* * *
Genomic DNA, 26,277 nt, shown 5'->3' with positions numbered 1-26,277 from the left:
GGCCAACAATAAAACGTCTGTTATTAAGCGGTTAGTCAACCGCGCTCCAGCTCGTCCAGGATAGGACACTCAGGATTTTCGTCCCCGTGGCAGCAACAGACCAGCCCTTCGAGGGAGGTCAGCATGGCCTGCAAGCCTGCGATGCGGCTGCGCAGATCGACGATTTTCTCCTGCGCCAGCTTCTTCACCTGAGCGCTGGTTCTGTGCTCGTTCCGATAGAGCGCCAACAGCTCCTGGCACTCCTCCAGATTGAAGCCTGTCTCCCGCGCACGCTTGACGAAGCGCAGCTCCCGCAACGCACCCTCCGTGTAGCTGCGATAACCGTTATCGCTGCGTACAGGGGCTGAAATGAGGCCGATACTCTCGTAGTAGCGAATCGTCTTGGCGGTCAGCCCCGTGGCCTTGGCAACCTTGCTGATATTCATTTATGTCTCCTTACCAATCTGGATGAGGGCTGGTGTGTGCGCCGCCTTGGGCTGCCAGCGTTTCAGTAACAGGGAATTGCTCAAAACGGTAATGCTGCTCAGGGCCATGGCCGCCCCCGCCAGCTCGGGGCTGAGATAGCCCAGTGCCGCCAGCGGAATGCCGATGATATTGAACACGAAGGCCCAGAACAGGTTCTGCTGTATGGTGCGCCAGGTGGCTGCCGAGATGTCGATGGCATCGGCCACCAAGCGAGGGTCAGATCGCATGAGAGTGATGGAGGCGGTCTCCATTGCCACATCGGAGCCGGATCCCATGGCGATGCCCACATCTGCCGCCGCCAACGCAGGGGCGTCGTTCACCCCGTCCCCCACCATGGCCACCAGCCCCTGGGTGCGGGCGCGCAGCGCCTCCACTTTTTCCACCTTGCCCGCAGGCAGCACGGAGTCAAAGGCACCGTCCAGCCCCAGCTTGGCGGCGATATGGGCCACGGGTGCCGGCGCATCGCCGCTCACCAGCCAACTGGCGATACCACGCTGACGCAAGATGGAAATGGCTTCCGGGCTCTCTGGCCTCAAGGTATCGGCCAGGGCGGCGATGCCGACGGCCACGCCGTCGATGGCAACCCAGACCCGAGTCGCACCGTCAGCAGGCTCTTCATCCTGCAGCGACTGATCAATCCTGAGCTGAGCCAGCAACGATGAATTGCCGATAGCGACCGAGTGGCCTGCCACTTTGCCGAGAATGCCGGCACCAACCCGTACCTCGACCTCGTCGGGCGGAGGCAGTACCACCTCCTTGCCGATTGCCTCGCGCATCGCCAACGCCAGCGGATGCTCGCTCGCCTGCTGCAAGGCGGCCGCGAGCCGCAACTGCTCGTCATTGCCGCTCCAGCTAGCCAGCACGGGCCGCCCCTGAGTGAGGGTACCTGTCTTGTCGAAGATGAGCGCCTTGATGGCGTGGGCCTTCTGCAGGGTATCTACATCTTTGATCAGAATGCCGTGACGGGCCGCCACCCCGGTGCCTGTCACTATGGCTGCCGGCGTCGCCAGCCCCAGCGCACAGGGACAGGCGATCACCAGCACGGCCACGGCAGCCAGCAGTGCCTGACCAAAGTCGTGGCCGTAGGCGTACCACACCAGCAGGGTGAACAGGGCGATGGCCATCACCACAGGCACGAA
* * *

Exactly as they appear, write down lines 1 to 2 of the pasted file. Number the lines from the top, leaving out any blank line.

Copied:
Genomic DNA, 26,277 nt, shown 5'->3' with positions numbered 1-26,277 from the left:
GGCCAACAATAAAACGTCTGTTATTAAGCGGTTAGTCAACCGCGCTCCAGCTCGTCCAGGATAGGACACTCAGGATTTTCGTCCCCGTGGCAGCAACAGACCAGCCCTTCGAGGGAGGTCAGCATGGCCTGCAAGCCTGCGATGCGGCTGCGCAGATCGACGATTTTCTCCTGCGCCAGCTTCTTCACCTGAGCGCTGGTTCTGTGCTCGTTCCGATAGAGCGCCAACAGCTCCTGGCACTCCTCCAGATTGAAGCCTGTCTCCCGCGCACGCTTGACGAAGCGCAGCTCCCGCAACGCACCCTCCGTGTAGCTGCGATAACCGTTATCGCTGCGTACAGGGGCTGAAATGAGGCCGATACTCTCGTAGTAGCGAATCGTCTTGGCGGTCAGCCCCGTGGCCTTGGCAACCTTGCTGATATTCATTTATGTCTCCTTACCAATCTGGATGAGGGCTGGTGTGTGCGCCGCCTTGGGCTGCCAGCGTTTCAGTAACAGGGAATTGCTCAAAACGGTAATGCTGCTCAGGGCCATGGCCGCCCCCGCCAGCTCGGGGCTGAGATAGCCCAGTGCCGCCAGCGGAATGCCGATGATATTGAACACGAAGGCCCAGAACAGGTTCTGCTGTATGGTGCGCCAGGTGGCTGCCGAGATGTCGATGGCATCGGCCACCAAGCGAGGGTCAGATCGCATGAGAGTGATGGAGGCGGTCTCCATTGCCACATCGGAGCCGGATCCCATGGCGATGCCCACATCTGCCGCCGCCAACGCAGGGGCGTCGTTCACCCCGTCCCCCACCATGGCCACCAGCCCCTGGGTGCGGGCGCGCAGCGCCTCCACTTTTTCCACCTTGCCCGCAGGCAGCACGGAGTCAAAGGCACCGTCCAGCCCCAGCTTGGCGGCGATATGGGCCACGGGTGCCGGCGCATCGCCGCTCACCAGCCAACTGGCGATACCACGCTGACGCAAGATGGAAATGGCTTCCGGGCTCTCTGGCCTCAAGGTATCGGCCAGGGCGGCGATGCCGACGGCCACGCCGTCGATGGCAACCCAGACCCGAGTCGCACCGTCAGCAGGCTCTTCATCCTGCAGCGACTGATCAATCCTGAGCTGAGCCAGCAACGATGAATTGCCGATAGCGACCGAGTGGCCTGCCACTTTGCCGAGAATGCCGGCACCAACCCGTACCTCGACCTCGTCGGGCGGAGGCAGTACCACCTCCTTGCCGATTGCCTCGCGCATCGCCAACGCCAGCGGATGCTCGCTCGCCTGCTGCAAGGCGGCCGCGAGCCGCAACTGCTCGTCATTGCCGCTCCAGCTAGCCAGCACGGGCCGCCCCTGAGTGAGGGTACCTGTCTTGTCGAAGATGAGCGCCTTGATGGCGTGGGCCTTCTGCAGGGTATCTACATCTTTGATCAGAATGCCGTGACGGGCCGCCACCCCGGTGCCTGTCACTATGGCTGCCGGCGTCGCCAGCCCCAGCGCACAGGGACAGGCGATCACCAGCACGGCCACGGCAGCCAGCAGTGCCTGACCAAAGTCGTGGCCGTAGGCGTACCACACCAGCAGGGTGAACAGGGCGATGGCCATCACCACAGGCACGAA